Water vapor is the dominant greenhouse gas, the most important gaseous source of infrared opacity in the atmosphere. As the concentrations of other greenhouse gases, particularly carbon dioxide, increase because of human activity, it is centrally important to predict how the water vapor distribution will be affected. To the extent that water vapor concentrations increase in a warmer world, the climatic effects of the other greenhouse gases will be amplified. Models of the Earth's climate indicate that this is an important positive feedback that increases the sensitivity of surface temperatures to carbon dioxide by nearly a factor of two when considered in isolation from other feedbacks, and possibly by as much as a factor of three or more when interactions with other feedbacks are considered. Critics of this consensus have attempted to provide reasons why modeling results are overestimating the strength of this feedback.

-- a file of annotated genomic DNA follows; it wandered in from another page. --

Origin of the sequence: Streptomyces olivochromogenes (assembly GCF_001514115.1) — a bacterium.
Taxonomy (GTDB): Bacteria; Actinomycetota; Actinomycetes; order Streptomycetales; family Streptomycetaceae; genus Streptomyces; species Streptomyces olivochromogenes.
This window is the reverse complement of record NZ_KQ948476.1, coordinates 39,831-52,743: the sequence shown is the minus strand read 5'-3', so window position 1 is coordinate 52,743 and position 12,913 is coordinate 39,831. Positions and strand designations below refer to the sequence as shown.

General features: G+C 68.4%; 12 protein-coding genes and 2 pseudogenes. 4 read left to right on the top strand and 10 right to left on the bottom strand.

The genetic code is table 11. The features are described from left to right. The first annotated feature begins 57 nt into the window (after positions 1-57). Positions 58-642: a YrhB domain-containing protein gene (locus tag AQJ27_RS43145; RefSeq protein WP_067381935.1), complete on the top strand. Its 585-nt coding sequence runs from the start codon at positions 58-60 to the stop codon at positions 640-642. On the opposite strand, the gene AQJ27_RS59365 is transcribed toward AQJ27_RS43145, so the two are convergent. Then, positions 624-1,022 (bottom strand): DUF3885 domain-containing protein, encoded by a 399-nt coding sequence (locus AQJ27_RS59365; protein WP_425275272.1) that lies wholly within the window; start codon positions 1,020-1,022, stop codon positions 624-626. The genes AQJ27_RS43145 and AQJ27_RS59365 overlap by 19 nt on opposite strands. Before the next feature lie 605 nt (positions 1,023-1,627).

Our uncertainty concerning climate sensitivity is disturbing. The range most often quoted for the equilibrium global mean surface temperature response to a doubling of CO concentrations in the atmosphere is 1.5°C to 4.5°C. If the Earth lies near the upper bound of this sensitivity range, climate changes in the twenty-first century will be profound. The range in sensitivity is primarily due to differing assumptions about how the Earth's cloud distribution is maintained; all the models on which these estimates are based possess strong water vapor feedback. If this feedback is, in fact, substantially weaker than predicted in current models, sensitivities in the upper half of this range would be much less likely, a conclusion that would clearly have important policy implications. In this review, we describe the background behind the prevailing view on water vapor feedback and some of the arguments raised by its critics, and attempt to explain why these arguments have not modified the consensus within the climate research community.


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  • Article Type: Review Article
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